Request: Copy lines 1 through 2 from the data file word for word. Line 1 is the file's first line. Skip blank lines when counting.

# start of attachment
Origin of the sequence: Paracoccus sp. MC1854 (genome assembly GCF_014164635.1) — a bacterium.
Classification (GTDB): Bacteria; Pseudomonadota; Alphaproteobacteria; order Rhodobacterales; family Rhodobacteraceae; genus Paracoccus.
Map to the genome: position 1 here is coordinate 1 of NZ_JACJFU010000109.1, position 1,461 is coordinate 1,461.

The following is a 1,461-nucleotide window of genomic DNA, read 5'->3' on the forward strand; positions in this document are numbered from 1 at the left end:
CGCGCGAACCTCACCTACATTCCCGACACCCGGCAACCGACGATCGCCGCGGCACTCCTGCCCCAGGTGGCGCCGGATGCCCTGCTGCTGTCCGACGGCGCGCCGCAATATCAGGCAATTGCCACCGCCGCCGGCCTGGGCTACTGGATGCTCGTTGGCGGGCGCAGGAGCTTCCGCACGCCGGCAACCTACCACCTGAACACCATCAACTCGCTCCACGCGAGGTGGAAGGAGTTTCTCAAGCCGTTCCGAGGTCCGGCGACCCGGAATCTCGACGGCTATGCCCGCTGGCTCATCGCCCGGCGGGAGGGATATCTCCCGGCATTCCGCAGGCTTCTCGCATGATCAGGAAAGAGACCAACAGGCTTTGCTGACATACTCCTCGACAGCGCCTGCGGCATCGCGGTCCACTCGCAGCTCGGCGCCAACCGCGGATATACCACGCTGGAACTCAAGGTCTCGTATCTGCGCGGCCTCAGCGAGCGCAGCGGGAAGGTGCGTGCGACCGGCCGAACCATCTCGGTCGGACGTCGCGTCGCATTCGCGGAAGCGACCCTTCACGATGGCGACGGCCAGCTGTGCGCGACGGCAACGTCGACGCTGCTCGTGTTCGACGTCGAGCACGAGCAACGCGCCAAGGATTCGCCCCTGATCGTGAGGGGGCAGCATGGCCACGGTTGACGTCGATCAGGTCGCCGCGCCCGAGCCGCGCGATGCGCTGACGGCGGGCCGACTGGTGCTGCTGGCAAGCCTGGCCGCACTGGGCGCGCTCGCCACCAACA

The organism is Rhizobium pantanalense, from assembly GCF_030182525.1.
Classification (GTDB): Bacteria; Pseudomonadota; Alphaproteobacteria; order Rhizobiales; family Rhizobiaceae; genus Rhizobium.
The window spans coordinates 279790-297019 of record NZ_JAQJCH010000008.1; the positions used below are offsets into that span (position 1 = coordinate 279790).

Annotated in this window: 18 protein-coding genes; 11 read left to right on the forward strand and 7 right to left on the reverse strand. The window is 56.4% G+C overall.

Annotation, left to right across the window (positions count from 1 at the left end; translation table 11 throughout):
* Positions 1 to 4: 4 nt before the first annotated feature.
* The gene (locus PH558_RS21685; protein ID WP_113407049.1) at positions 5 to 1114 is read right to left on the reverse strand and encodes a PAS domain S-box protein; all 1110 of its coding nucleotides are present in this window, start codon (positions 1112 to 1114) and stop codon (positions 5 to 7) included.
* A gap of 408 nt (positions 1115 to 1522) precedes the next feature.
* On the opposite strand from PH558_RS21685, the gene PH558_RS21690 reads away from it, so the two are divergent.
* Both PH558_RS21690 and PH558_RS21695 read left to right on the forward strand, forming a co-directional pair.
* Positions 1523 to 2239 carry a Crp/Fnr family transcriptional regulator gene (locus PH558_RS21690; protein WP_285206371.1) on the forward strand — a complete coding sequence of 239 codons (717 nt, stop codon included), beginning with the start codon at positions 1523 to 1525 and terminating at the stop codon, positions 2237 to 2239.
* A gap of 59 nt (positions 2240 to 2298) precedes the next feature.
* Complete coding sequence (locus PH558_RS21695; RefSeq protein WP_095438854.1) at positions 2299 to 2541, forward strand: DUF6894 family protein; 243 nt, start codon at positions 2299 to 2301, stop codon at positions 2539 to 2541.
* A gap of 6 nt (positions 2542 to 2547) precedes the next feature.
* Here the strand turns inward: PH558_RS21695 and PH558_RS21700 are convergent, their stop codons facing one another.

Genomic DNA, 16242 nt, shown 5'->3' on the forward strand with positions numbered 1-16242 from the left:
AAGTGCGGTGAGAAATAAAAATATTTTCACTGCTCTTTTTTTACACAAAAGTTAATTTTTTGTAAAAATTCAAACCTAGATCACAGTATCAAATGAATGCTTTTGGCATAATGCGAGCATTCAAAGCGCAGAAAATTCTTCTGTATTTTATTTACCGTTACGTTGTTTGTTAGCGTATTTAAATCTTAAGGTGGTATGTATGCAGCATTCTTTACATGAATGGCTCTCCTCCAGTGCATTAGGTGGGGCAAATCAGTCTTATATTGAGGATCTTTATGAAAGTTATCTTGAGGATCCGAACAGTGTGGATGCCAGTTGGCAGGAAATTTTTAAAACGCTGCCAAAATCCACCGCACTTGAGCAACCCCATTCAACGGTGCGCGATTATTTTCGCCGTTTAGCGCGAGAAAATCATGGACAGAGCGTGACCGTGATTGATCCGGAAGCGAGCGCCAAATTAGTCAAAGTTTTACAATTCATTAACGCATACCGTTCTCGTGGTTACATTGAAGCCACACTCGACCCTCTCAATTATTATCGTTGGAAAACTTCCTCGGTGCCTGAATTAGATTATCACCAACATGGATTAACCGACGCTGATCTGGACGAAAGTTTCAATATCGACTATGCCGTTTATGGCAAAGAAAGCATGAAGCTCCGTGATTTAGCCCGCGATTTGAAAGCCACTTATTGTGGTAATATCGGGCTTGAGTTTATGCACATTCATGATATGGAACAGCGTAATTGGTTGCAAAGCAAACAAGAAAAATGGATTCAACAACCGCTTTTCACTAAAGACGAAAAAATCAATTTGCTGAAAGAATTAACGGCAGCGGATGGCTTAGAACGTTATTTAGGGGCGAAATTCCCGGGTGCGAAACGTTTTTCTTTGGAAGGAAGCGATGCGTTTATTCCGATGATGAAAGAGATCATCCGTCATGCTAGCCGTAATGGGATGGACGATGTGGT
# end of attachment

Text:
Origin of the sequence: Paracoccus sp. MC1854 (genome assembly GCF_014164635.1) — a bacterium.
Classification (GTDB): Bacteria; Pseudomonadota; Alphaproteobacteria; order Rhodobacterales; family Rhodobacteraceae; genus Paracoccus.